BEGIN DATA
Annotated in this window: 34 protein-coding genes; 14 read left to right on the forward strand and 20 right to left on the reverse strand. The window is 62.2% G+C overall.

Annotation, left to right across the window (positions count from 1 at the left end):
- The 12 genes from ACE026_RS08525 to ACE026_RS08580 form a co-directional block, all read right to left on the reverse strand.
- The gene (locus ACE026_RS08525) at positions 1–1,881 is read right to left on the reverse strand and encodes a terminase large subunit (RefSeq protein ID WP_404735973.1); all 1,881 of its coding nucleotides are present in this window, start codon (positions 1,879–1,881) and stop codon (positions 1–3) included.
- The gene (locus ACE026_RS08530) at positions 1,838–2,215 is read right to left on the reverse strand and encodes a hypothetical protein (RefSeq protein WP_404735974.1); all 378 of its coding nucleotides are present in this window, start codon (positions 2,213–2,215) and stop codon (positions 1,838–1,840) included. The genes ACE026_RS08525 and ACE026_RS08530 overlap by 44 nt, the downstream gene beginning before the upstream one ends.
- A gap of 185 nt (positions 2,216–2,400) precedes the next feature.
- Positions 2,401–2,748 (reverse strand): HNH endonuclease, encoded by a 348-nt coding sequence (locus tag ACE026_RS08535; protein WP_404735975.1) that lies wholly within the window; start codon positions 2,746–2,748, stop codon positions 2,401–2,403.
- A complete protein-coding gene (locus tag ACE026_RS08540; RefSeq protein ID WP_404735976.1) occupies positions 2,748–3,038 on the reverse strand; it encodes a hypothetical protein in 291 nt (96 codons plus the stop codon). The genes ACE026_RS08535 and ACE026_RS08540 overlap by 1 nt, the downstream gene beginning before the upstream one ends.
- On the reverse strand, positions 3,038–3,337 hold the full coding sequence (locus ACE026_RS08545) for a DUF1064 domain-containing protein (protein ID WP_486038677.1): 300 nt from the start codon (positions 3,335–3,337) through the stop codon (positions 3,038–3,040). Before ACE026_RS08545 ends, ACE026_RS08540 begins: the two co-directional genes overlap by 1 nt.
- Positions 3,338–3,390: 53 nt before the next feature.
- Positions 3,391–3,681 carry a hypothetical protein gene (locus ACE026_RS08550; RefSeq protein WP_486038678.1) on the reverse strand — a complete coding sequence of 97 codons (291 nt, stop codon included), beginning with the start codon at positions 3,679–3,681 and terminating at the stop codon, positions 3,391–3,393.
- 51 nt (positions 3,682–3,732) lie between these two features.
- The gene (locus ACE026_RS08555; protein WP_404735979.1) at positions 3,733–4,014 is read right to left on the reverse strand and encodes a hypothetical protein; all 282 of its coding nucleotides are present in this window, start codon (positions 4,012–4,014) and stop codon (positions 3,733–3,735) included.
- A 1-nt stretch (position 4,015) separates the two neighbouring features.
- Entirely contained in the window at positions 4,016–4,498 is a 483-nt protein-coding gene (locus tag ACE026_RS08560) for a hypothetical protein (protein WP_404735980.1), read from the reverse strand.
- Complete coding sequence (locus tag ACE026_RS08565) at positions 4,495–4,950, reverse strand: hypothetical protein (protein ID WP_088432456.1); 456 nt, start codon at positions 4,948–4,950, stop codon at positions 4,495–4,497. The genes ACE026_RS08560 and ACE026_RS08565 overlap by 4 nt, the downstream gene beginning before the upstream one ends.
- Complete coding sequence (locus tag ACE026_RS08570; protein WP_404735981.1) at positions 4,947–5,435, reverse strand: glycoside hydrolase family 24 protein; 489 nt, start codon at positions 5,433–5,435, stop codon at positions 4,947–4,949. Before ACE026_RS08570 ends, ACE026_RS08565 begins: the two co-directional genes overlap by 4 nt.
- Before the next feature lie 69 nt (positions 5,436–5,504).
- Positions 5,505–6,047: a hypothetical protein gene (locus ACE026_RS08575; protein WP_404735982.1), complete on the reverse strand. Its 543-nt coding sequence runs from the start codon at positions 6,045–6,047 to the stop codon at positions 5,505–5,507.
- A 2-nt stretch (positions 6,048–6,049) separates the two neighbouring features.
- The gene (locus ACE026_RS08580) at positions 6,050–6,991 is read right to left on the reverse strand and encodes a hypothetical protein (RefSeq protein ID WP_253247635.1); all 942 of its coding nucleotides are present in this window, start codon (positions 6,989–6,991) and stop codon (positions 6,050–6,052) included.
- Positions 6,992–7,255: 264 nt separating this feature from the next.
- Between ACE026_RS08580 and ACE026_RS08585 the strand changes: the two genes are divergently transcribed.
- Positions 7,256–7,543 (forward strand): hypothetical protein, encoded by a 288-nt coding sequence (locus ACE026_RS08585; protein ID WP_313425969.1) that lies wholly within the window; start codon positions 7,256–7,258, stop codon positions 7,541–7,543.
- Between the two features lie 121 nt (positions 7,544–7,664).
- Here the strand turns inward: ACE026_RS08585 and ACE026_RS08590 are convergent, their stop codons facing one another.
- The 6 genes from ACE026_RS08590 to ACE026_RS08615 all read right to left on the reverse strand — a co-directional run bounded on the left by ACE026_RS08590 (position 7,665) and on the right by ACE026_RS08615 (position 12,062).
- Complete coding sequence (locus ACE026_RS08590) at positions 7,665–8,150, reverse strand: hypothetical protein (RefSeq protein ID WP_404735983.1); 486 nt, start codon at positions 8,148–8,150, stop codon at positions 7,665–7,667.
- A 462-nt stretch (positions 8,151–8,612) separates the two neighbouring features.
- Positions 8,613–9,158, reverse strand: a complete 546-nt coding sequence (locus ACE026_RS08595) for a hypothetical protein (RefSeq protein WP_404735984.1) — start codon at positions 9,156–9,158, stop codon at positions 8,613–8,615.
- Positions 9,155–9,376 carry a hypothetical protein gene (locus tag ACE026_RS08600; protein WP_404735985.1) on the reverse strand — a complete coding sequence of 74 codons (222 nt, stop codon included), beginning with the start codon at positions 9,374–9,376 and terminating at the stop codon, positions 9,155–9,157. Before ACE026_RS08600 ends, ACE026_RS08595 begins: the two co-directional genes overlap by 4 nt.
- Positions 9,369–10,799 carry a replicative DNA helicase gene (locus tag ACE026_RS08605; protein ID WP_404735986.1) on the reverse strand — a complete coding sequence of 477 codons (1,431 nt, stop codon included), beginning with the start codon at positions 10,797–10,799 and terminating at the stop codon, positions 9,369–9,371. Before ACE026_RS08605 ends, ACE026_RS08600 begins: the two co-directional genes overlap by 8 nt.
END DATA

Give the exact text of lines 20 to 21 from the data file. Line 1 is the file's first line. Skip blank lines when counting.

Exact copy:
- A 2-nt stretch (positions 6,048–6,049) separates the two neighbouring features.
- The gene (locus ACE026_RS08580) at positions 6,050–6,991 is read right to left on the reverse strand and encodes a hypothetical protein (RefSeq protein ID WP_253247635.1); all 942 of its coding nucleotides are present in this window, start codon (positions 6,989–6,991) and stop codon (positions 6,050–6,052) included.